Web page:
Note: This is the second in our three-part series on succession communications.
A new CEO is the highest-profile personnel announcement a company can make, but a new CFO isn’t far behind. As with any executive transition, the reasons can vary widely – from termination to mutual separation to a legitimate retirement. Regardless of the rationale, however, you’ll need to negotiate a different set of questions when communicating a CFO transition.
When it comes to corporate governance, board members and shareholder activists do not often agree. But there is at least one opportunity for common ground: better communication.
When you do work in crisis communications, you’re often asked to share war stories alongside other communications professionals on conference panels. The cases that are analyzed run the gamut of private and public companies, from small start-ups to large multinationals, in industries from consumer goods and high tech to pharmaceuticals and financial organizations. But there are consistent themes that typically rise from these discussions.
“Somebody’s Watching Me”
In the age of social media, somebody is watching every move that companies and their employees make. And more and more frequently, they are reporting their findings and opinions as fast as Twitter and Facebook will allow. Social media are not only accelerating the pace that information is being delivered but reshaping the entire communications landscape. In today’s crisis situation, anyone and everyone can now add their opinion into the conversation at a moment’s notice.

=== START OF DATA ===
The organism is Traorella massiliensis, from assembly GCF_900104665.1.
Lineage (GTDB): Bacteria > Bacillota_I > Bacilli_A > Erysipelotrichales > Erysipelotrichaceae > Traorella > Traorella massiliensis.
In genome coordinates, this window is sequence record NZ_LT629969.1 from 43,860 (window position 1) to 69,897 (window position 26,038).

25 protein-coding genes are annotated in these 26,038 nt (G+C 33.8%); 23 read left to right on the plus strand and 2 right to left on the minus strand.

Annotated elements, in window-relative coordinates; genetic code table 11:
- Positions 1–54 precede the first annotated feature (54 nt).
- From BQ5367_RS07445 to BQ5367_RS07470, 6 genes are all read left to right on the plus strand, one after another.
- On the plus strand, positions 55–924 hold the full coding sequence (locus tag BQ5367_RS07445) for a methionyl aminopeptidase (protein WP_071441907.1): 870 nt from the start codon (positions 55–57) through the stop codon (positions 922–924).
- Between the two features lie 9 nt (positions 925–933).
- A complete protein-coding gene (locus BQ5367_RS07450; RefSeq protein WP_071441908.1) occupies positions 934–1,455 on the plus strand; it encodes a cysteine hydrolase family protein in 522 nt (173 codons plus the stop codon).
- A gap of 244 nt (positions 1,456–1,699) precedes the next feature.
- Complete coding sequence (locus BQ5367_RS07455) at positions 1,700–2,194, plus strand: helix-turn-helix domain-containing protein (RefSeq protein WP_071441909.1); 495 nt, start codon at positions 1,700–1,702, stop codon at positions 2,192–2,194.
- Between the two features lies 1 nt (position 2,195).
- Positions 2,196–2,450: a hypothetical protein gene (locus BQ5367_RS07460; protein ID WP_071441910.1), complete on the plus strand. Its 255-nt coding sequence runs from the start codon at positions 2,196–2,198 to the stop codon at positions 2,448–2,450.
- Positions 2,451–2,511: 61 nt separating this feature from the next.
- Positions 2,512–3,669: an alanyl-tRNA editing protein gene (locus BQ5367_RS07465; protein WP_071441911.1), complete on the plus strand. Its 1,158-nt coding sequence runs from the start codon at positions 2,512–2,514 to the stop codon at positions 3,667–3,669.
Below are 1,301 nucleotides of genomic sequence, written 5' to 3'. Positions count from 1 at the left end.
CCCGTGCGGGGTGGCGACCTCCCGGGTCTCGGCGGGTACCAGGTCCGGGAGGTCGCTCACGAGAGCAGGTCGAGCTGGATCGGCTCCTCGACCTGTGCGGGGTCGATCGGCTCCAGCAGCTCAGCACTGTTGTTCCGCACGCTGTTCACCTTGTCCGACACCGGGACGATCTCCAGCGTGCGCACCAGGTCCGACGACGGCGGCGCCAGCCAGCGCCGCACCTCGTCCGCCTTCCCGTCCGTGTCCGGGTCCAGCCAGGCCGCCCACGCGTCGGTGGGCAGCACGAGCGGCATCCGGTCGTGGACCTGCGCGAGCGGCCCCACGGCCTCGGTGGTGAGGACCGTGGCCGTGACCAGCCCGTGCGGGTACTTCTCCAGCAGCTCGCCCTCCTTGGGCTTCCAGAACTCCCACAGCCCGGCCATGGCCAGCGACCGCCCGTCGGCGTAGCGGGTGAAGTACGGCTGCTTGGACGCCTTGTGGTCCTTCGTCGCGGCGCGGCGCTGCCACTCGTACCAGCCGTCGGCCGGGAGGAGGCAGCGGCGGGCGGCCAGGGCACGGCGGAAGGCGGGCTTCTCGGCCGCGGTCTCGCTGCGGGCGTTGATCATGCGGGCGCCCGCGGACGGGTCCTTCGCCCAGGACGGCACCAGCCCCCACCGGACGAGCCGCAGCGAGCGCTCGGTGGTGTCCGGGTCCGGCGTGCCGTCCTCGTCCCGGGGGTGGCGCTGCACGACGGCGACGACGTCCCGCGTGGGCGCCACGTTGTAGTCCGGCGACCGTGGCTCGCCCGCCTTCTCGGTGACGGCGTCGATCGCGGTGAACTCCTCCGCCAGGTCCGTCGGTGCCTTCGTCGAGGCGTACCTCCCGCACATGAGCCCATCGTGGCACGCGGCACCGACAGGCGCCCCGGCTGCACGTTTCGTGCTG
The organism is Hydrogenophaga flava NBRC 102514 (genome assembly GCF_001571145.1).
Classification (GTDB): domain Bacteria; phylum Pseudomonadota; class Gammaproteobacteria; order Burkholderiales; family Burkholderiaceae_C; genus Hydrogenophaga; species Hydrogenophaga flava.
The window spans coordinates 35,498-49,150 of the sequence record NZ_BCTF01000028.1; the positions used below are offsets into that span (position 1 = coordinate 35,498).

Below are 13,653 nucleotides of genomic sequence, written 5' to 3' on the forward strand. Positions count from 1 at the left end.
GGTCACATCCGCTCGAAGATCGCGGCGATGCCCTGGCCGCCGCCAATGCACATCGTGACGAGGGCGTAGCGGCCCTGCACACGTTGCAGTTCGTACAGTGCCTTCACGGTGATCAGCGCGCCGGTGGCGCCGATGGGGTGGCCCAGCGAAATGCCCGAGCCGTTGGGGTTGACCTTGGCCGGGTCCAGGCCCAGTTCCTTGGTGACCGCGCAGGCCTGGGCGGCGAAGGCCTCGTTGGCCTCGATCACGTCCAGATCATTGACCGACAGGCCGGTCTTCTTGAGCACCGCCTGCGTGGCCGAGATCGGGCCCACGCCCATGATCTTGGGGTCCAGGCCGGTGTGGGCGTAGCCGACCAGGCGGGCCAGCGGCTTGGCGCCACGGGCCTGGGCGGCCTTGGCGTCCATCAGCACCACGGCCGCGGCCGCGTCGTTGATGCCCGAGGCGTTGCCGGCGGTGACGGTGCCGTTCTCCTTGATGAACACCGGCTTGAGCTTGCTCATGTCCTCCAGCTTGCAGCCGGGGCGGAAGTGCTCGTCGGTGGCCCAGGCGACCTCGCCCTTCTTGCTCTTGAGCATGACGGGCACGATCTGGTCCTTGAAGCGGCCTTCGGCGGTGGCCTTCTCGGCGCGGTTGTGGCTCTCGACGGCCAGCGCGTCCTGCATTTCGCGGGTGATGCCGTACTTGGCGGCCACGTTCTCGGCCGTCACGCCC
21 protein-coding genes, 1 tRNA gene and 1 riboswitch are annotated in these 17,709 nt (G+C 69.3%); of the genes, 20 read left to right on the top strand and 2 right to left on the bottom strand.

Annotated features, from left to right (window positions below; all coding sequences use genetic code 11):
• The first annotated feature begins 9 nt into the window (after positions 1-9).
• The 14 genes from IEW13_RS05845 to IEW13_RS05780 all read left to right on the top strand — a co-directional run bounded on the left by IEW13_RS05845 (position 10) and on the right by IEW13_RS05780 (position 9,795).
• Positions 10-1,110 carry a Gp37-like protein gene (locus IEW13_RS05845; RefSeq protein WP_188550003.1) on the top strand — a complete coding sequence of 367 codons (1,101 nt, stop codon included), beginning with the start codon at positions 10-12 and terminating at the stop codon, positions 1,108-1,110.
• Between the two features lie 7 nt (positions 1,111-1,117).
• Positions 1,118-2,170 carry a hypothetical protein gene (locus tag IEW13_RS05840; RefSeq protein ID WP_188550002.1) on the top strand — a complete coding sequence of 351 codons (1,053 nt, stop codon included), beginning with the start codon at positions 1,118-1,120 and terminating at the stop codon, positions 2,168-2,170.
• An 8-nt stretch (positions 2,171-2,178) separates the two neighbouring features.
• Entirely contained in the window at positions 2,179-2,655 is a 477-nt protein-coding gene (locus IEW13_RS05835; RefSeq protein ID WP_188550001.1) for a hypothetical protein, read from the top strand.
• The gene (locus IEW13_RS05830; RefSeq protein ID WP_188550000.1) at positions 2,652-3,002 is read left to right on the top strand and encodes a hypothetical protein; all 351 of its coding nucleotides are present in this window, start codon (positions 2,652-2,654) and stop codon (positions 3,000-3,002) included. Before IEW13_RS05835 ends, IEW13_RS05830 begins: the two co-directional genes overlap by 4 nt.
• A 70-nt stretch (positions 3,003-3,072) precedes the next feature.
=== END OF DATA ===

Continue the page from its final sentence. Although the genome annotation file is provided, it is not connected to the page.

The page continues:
Communicating That 1+1 = 3
By David Calusdian, Executive Vice President & Partner
A well-known portfolio manager once said to me that he loved diversified industrial companies “for their break-up value.” If you’re in the industrial space, this is the polar opposite of how you want investors to think about your company. For an industrial, it all comes down to ensuring that investors see your company as being more than a sum of its parts – not less. Here are four tips to ensure that investors believe your company is worth more than its breakup value.
Synergize! An industrial company’s collection of businesses can either be viewed as just that - a disparate group of autonomous operations individually contributing to the corporate P&L. Or they can be seen as interconnected, mutually supporting components of a single profit-generating machine. The first way to demonstrate that your company’s whole is indeed greater than the sum of its parts is to communicate how the portfolio management philosophy of the business fosters cross-selling throughout the organization, driving revenue growth. Also focus on how management realizes cost synergies across the enterprise, such as through lower fixed costs due to shared overhead or greater combined purchasing power.